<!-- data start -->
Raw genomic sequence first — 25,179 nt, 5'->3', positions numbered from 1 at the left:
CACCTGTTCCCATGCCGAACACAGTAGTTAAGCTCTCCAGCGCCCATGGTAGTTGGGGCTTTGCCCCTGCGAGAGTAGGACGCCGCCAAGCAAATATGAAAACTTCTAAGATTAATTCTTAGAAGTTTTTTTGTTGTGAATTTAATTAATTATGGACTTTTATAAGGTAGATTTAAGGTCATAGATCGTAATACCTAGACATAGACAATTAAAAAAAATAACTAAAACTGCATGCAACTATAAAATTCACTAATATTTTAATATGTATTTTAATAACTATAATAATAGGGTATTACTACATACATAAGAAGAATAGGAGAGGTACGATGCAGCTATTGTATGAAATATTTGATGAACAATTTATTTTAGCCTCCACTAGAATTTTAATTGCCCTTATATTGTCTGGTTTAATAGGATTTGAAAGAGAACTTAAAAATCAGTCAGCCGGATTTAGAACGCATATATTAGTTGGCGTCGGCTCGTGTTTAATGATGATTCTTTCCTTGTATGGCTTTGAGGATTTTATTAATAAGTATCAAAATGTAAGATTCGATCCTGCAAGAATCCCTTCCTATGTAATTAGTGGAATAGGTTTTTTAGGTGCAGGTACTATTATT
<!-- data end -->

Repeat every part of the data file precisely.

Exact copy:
Raw genomic sequence first — 25,179 nt, 5'->3', positions numbered from 1 at the left:
CACCTGTTCCCATGCCGAACACAGTAGTTAAGCTCTCCAGCGCCCATGGTAGTTGGGGCTTTGCCCCTGCGAGAGTAGGACGCCGCCAAGCAAATATGAAAACTTCTAAGATTAATTCTTAGAAGTTTTTTTGTTGTGAATTTAATTAATTATGGACTTTTATAAGGTAGATTTAAGGTCATAGATCGTAATACCTAGACATAGACAATTAAAAAAAATAACTAAAACTGCATGCAACTATAAAATTCACTAATATTTTAATATGTATTTTAATAACTATAATAATAGGGTATTACTACATACATAAGAAGAATAGGAGAGGTACGATGCAGCTATTGTATGAAATATTTGATGAACAATTTATTTTAGCCTCCACTAGAATTTTAATTGCCCTTATATTGTCTGGTTTAATAGGATTTGAAAGAGAACTTAAAAATCAGTCAGCCGGATTTAGAACGCATATATTAGTTGGCGTCGGCTCGTGTTTAATGATGATTCTTTCCTTGTATGGCTTTGAGGATTTTATTAATAAGTATCAAAATGTAAGATTCGATCCTGCAAGAATCCCTTCCTATGTAATTAGTGGAATAGGTTTTTTAGGTGCAGGTACTATTATT